Russell Barkley encourages parents to become what he calls "executive parents". This means that the child is the corporation and you, as the parent(s) are the CEO(s). Therefore, the school, the doctors and the therapists are more like your consultants. Good luck and thanks again for this post.

healthwiz
08-27-04, 03:00 AM
Russell Barkley encourages parents to become what he calls "executive parents". This means that the child is the corporation and you, as the parent(s) are the CEO(s). Therefore, the school, the doctors and the therapists are more like your consultants. Good luck and thanks again for this post.

Perfect. I love it. That is the way we have been functioning, but hearing it in these words is wondeful reinforcement to do it even more. Without being very proactive parents, my kids would not get what they need from their schools or their doctors. I have too many examples to mention. Parents have to get in the game, roll up their sleeves, and do whats best for their kids, irrespective of the feelings they may ruffle at the school. In the end the kids going to only get the benefits if someone advocates for them, and that often means going against the grain by definition, or why would they need an advocate?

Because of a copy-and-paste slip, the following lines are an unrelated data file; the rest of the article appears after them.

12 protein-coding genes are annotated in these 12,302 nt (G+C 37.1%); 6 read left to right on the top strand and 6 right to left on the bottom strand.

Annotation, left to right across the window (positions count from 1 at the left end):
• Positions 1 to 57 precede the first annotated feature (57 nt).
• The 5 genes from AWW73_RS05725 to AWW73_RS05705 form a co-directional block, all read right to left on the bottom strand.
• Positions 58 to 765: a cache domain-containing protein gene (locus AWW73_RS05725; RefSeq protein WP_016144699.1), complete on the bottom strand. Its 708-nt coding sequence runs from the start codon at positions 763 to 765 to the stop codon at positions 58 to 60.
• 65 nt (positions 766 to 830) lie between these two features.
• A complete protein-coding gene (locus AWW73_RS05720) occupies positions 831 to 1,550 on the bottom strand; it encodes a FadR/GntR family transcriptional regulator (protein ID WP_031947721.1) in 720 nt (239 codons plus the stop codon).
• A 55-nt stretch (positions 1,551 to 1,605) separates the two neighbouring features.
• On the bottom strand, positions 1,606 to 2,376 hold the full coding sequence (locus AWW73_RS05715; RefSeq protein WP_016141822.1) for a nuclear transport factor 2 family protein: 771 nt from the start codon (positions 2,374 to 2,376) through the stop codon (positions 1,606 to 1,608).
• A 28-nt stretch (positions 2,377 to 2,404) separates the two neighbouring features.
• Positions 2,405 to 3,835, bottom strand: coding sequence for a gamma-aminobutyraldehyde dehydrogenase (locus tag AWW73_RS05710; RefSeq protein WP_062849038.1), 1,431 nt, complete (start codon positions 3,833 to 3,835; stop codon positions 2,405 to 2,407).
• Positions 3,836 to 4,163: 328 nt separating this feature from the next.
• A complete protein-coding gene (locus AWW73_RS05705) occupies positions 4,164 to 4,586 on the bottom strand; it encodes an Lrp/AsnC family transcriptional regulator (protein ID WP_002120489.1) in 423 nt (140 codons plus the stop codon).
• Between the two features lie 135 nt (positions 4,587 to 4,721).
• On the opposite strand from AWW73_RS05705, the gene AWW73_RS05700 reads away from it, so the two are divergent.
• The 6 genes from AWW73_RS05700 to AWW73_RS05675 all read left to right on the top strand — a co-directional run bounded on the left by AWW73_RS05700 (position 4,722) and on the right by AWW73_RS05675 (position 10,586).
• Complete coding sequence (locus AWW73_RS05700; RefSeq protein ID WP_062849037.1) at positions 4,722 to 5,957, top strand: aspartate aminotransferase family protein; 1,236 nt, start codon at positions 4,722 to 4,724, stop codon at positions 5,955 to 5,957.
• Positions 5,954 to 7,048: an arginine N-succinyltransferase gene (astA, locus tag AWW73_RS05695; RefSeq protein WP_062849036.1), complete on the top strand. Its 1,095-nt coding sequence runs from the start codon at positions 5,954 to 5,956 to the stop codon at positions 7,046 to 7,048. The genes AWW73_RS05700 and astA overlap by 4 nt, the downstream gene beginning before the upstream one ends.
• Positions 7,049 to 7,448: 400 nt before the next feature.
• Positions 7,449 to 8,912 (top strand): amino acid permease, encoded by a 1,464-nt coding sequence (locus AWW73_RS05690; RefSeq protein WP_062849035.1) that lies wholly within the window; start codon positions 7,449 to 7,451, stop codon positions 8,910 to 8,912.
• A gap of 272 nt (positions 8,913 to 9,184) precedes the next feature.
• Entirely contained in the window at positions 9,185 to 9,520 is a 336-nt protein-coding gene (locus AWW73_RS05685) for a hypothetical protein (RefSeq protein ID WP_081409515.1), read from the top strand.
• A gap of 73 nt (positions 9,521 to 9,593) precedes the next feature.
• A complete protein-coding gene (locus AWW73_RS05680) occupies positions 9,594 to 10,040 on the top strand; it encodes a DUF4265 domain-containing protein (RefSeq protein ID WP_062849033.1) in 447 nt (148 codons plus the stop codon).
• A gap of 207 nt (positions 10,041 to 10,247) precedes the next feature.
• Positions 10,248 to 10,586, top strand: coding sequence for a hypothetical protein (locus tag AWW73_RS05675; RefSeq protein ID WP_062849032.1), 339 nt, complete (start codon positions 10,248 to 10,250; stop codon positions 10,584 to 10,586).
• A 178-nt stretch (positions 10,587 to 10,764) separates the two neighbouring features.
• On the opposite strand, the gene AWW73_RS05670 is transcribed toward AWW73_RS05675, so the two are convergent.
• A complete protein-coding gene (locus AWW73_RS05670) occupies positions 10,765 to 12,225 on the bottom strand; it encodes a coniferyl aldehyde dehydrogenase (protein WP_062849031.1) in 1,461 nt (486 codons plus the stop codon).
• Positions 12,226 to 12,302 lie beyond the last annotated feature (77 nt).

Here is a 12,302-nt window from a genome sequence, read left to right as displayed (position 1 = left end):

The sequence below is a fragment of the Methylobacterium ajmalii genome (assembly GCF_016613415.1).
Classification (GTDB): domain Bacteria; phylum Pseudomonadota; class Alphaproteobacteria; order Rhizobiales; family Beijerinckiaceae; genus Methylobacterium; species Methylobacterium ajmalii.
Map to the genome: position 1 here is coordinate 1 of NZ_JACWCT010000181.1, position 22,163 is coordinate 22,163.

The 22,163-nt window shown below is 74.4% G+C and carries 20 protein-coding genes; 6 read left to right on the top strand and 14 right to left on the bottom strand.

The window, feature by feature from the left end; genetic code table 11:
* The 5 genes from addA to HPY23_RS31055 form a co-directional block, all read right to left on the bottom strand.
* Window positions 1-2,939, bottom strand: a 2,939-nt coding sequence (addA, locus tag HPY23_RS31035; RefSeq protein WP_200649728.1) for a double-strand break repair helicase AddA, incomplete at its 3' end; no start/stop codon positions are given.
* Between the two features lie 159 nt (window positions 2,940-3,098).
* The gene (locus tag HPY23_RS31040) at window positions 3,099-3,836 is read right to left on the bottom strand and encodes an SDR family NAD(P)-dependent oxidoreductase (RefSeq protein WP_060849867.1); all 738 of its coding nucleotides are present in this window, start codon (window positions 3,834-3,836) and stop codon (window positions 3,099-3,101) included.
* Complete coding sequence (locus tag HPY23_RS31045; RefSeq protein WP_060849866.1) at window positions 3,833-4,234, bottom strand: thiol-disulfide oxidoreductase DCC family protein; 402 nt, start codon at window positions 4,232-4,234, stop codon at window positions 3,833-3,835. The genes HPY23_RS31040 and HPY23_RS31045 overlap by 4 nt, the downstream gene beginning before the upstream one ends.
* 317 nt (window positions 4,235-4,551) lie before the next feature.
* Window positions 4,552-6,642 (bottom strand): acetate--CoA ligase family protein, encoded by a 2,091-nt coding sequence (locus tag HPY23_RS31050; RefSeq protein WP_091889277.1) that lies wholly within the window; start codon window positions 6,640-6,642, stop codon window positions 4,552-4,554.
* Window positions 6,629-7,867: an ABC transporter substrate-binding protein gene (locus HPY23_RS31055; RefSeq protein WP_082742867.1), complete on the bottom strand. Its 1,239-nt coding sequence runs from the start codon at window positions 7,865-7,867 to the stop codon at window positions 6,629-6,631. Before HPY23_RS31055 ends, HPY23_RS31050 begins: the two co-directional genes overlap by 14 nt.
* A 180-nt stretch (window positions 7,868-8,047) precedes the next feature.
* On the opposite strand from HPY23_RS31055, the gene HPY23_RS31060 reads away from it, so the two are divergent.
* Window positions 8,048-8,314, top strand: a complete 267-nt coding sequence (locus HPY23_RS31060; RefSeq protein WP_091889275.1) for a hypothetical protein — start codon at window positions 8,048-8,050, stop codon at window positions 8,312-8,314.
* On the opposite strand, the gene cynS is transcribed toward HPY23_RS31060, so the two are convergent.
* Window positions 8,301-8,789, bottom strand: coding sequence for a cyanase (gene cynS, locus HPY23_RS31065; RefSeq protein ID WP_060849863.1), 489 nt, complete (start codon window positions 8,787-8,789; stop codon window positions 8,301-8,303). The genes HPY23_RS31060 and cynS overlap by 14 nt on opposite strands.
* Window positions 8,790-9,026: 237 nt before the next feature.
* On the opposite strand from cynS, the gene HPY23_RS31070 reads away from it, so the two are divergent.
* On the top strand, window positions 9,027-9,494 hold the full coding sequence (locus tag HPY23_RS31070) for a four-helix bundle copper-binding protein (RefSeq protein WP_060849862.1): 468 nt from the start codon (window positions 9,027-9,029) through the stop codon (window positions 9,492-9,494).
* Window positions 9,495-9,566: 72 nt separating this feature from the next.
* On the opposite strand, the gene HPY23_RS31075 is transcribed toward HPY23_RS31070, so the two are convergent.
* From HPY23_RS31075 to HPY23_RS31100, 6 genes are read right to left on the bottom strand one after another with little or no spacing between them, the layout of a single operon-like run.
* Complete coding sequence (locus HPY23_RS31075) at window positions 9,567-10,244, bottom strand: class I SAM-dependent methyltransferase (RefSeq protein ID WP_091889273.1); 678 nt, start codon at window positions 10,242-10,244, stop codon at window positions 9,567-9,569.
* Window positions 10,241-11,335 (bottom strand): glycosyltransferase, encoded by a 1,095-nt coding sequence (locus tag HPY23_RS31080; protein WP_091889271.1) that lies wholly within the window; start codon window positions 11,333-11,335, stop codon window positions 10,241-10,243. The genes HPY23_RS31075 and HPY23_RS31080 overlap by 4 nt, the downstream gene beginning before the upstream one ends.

Jon

mctavish23
08-29-04, 09:13 AM
Sam Goldstein (and another author who I can never remember (my apologies) also make some excellent suggestions in their book Raising Resilient Children.

exeter
09-11-04, 02:50 AM